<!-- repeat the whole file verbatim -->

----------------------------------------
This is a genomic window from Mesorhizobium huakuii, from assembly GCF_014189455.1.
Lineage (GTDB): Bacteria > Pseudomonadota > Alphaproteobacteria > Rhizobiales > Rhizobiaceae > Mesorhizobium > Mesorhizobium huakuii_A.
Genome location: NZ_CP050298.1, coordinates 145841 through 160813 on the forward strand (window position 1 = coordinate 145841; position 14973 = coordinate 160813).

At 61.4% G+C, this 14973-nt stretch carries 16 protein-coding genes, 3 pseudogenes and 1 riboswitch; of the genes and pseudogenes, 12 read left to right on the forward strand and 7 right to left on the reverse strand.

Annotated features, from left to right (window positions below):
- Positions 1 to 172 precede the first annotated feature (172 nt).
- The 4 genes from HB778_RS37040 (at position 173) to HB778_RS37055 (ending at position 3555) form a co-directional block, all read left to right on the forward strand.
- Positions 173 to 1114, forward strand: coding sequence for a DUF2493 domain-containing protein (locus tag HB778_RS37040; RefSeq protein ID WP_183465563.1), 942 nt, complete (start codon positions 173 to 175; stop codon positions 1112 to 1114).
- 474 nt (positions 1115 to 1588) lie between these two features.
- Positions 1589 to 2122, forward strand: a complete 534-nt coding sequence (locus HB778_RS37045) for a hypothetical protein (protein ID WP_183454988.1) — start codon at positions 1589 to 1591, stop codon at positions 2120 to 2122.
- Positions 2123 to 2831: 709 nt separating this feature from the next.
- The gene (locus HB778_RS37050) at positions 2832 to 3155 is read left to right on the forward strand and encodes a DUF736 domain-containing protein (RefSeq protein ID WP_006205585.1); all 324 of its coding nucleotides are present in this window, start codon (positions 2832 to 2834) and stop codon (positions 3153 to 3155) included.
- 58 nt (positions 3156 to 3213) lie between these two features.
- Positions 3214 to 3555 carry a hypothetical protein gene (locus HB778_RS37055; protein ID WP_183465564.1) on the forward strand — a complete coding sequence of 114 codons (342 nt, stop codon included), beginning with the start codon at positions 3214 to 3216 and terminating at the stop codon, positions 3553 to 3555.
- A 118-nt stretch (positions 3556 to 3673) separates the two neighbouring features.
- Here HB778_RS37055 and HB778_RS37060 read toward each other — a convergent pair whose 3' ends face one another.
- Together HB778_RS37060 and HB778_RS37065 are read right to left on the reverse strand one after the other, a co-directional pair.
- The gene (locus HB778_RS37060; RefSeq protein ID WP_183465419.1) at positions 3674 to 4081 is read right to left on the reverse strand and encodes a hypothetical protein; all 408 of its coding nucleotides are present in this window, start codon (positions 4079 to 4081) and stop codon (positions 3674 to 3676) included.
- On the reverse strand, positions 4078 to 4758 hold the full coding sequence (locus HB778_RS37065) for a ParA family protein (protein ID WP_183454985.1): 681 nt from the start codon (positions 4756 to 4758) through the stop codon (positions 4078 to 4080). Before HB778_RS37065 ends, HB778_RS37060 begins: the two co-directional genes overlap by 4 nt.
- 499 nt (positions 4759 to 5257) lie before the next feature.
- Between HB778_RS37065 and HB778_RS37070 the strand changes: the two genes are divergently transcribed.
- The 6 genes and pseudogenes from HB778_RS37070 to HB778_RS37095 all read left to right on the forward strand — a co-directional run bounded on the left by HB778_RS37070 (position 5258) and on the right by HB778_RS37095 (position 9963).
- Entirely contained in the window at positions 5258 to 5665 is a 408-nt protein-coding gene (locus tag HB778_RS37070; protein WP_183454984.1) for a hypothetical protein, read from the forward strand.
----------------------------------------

This is a genomic window from Mesorhizobium huakuii, from assembly GCF_014189455.1.
Lineage (GTDB): Bacteria > Pseudomonadota > Alphaproteobacteria > Rhizobiales > Rhizobiaceae > Mesorhizobium > Mesorhizobium huakuii_A.
Genome location: NZ_CP050298.1, coordinates 145841 through 160813 on the forward strand (window position 1 = coordinate 145841; position 14973 = coordinate 160813).

At 61.4% G+C, this 14973-nt stretch carries 16 protein-coding genes, 3 pseudogenes and 1 riboswitch; of the genes and pseudogenes, 12 read left to right on the forward strand and 7 right to left on the reverse strand.

Annotated features, from left to right (window positions below):
- Positions 1 to 172 precede the first annotated feature (172 nt).
- The 4 genes from HB778_RS37040 (at position 173) to HB778_RS37055 (ending at position 3555) form a co-directional block, all read left to right on the forward strand.
- Positions 173 to 1114, forward strand: coding sequence for a DUF2493 domain-containing protein (locus tag HB778_RS37040; RefSeq protein ID WP_183465563.1), 942 nt, complete (start codon positions 173 to 175; stop codon positions 1112 to 1114).
- 474 nt (positions 1115 to 1588) lie between these two features.
- Positions 1589 to 2122, forward strand: a complete 534-nt coding sequence (locus HB778_RS37045) for a hypothetical protein (protein ID WP_183454988.1) — start codon at positions 1589 to 1591, stop codon at positions 2120 to 2122.
- Positions 2123 to 2831: 709 nt separating this feature from the next.
- The gene (locus HB778_RS37050) at positions 2832 to 3155 is read left to right on the forward strand and encodes a DUF736 domain-containing protein (RefSeq protein ID WP_006205585.1); all 324 of its coding nucleotides are present in this window, start codon (positions 2832 to 2834) and stop codon (positions 3153 to 3155) included.
- 58 nt (positions 3156 to 3213) lie between these two features.
- Positions 3214 to 3555 carry a hypothetical protein gene (locus HB778_RS37055; protein ID WP_183465564.1) on the forward strand — a complete coding sequence of 114 codons (342 nt, stop codon included), beginning with the start codon at positions 3214 to 3216 and terminating at the stop codon, positions 3553 to 3555.
- A 118-nt stretch (positions 3556 to 3673) separates the two neighbouring features.
- Here HB778_RS37055 and HB778_RS37060 read toward each other — a convergent pair whose 3' ends face one another.
- Together HB778_RS37060 and HB778_RS37065 are read right to left on the reverse strand one after the other, a co-directional pair.
- The gene (locus HB778_RS37060; RefSeq protein ID WP_183465419.1) at positions 3674 to 4081 is read right to left on the reverse strand and encodes a hypothetical protein; all 408 of its coding nucleotides are present in this window, start codon (positions 4079 to 4081) and stop codon (positions 3674 to 3676) included.
- On the reverse strand, positions 4078 to 4758 hold the full coding sequence (locus HB778_RS37065) for a ParA family protein (protein ID WP_183454985.1): 681 nt from the start codon (positions 4756 to 4758) through the stop codon (positions 4078 to 4080). Before HB778_RS37065 ends, HB778_RS37060 begins: the two co-directional genes overlap by 4 nt.
- 499 nt (positions 4759 to 5257) lie before the next feature.
- Between HB778_RS37065 and HB778_RS37070 the strand changes: the two genes are divergently transcribed.
- The 6 genes and pseudogenes from HB778_RS37070 to HB778_RS37095 all read left to right on the forward strand — a co-directional run bounded on the left by HB778_RS37070 (position 5258) and on the right by HB778_RS37095 (position 9963).
- Entirely contained in the window at positions 5258 to 5665 is a 408-nt protein-coding gene (locus tag HB778_RS37070; protein WP_183454984.1) for a hypothetical protein, read from the forward strand.